Tourist hotspots are great. They’re hotspots for a reason, after all. They also come with excellent infrastructure, funded by the strong tourism dollar, and makes for a comfortable and relaxing stay.
But sometimes you aren’t looking for a comfortable and relaxing hammock under a palm tree. Sometimes you want to challenge yourself to push your boundaries, and wade into less tested waters. For those times, the following 5 destinations provide an incredible experience, and one that is untainted by the outside influence of the tourist hoards. For now, at least.
This Mediterranean gem is still adjusting to life after the lifting of the iron curtain. Formed into a democracy in 1991, Albania finds itself at an interesting tipping point between shaking off the rusty communist shackles and diving into new market capitalism. While western conveniences aren’t yet universal, the locals more than make up for that fact though their astonishingly friendly nature.
Over and above the cultural idiosyncrasies, Albania can lay claim to being perhaps the most beautiful of all Southern European nations. Bordering the Mediterranean, its generous coastline is dotted with sandy nooks, covered bays and spectacular sea caves. Albania’s beaches are some of the cleanest in all of the Mediterranean, and are surrounded by stunning mountainous terrain that covers around 70 percent of the country’s land mass. For a slice of Europe that’s not overrun by modernity or tourists, you can’t go past it.
One of the poorer nations in South America, Bolivia doesn’t have the big drawcards like Machu Picchu or Iguazu Falls. But you could argue that what it does have is even better.
While the North-East of the country slides into the Amazon basin, the majority of Bolivia’s developed area sits miles above sea-level, offering the country a comfortable year-round climate despite the country’s vicinity to the equator. These high plains are host to Salar de Uyuni, the world’s largest salt flat, an expanse of nothingness that has to be seen to be believed. The incredible city of La Paz is wedged into a valley, accessible by the world-renowned Death Road.
If you’re looking for a genuine South American experience, untarnished by outside influences, Bolivia is the obvious choice.
It’s easy to bundle the Middle East into one big box and label it ‘DO NOT TRAVEL’, but you’d be doing yourself quite the disservice. Despite being wedged between the likes of Iraq and Afghanistan, Iran is endlessly safer and more welcoming than its neighbors. While the politics and drawbacks of the greater region are impossible to escape, you’ll be blown away if you actually decide to make the trip.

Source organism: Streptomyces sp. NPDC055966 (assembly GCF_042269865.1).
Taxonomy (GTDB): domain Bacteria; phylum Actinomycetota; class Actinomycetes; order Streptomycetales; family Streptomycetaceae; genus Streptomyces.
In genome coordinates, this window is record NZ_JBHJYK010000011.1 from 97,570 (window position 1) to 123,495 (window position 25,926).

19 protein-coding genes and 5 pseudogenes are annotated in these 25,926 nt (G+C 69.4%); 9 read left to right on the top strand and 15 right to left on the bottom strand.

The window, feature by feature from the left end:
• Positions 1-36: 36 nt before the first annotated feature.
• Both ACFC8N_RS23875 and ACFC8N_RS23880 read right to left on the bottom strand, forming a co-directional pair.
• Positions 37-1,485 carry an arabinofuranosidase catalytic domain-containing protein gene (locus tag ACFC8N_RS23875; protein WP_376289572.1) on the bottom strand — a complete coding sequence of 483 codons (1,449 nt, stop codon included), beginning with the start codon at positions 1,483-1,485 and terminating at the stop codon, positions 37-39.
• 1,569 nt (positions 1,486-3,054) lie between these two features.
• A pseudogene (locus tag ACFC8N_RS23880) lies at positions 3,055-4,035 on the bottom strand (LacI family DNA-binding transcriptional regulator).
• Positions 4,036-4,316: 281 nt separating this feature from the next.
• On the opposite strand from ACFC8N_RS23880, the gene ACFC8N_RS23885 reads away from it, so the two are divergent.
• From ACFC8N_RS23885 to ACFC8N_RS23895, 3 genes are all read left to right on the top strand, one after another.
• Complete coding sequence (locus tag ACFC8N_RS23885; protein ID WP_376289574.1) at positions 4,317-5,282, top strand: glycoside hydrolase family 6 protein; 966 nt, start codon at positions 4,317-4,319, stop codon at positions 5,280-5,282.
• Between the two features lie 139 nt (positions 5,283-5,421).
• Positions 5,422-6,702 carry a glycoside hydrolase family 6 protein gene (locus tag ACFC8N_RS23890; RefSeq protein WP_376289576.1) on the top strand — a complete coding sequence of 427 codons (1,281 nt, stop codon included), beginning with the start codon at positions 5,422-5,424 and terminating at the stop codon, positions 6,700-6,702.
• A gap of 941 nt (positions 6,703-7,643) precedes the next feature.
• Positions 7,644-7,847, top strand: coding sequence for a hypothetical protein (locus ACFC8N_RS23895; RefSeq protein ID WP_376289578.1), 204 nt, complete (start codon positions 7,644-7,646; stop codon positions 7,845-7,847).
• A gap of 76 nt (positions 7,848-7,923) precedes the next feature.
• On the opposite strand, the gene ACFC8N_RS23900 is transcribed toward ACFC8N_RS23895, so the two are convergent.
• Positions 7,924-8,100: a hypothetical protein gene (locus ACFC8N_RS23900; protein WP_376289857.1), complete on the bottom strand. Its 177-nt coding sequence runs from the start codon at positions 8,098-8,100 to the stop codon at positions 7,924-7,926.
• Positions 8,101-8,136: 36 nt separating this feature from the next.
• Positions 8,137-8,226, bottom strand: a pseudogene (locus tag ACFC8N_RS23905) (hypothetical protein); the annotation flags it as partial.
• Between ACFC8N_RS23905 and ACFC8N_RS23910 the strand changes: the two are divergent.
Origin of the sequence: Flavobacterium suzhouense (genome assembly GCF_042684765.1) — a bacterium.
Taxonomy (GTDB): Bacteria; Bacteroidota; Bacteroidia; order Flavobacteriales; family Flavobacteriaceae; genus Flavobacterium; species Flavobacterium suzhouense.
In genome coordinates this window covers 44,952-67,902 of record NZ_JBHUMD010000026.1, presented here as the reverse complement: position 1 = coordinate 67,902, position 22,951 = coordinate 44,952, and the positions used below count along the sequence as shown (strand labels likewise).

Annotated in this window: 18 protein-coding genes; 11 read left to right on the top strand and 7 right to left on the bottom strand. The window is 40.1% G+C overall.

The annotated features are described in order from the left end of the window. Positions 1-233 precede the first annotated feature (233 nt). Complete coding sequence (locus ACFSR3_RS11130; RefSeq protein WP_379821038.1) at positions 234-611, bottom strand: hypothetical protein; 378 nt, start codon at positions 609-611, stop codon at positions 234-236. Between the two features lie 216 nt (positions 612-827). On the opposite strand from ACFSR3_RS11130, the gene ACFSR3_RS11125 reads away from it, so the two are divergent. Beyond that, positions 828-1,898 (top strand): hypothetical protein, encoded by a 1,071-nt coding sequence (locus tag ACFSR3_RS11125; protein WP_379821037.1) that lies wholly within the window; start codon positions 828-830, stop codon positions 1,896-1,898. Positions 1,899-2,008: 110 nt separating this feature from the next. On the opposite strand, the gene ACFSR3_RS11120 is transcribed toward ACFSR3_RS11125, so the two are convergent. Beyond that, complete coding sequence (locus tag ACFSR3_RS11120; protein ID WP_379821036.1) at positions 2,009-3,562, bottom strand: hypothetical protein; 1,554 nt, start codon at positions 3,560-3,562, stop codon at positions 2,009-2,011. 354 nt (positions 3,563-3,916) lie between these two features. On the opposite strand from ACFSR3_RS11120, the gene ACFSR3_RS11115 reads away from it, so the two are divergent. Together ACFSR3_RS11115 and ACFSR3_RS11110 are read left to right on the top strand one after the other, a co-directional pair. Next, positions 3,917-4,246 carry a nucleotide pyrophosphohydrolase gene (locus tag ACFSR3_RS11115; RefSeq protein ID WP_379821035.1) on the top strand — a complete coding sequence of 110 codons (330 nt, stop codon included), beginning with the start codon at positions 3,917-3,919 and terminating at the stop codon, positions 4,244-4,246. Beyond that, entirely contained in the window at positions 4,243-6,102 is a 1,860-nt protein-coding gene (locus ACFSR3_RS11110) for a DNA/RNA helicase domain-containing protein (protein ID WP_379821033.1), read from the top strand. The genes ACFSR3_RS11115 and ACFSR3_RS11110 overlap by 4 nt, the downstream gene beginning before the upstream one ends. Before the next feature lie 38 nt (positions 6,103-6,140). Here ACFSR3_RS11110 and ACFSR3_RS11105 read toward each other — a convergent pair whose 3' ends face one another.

Iran was the center of one of the world’s greatest ever superpowers, the Persian Empire. This means that there are an incredible array of historical sites to explore, which tell the story of a region that has never sat on its laurels for too long. Iranians are a warm-hearted and welcoming people, and for those who are open to the possibility there’ll be more than a few dinner invitations thrown your way by the friendly locals, offering you the chance to experience the culture first-hand.
Hawaii, the Greek Islands, Fiji… Seychelles? When thinking of the great island destinations of the world, Seychelles may not spring to mind. That may be because it is a hard get – sitting around 1000 miles off the East African coast, it is surrounded by a lot of blue.
Seychelles is the smallest African nation by population, with 92,000 people spread across 115 islands. While its main source of income is tourism, this is by no means an overcrowded tourist hotspot. The china-white beaches and crystal clear waters are ready to explore, and you don’t have to work hard to find an alcove or bay that you can enjoy all by yourself. The sense of isolation and escapism is incredible in Seychelles, making it the only island destination for those that like to travel alternative.
You can't get more 'road less traveled' than a country that didn't have roads until the 1960s. Or TV until 1999. In fact, the more you hear about Bhutan, the less likely you are to believe it exists. It is the only country in the world that is a carbon sink, eating up more CO2 than it creates. All citizens officially turn a year older on New Year’s Day, so no one needs to remember anyone else’s birthday. And its government measures its success using a Gross National Happiness scale, rather than GDP.
Located in the Eastern Himalayas, Bhutan is bordered by China in the north and India in the south. It has developed its national identity based around Buddhist principles, and has a focus on sustainability and peacefulness. It is a truly unique place, and one that only allowed visitors in for the first time in the 1970s. For a slice of the world that is totally removed from the western way of doing things, Bhutan is where you need to be.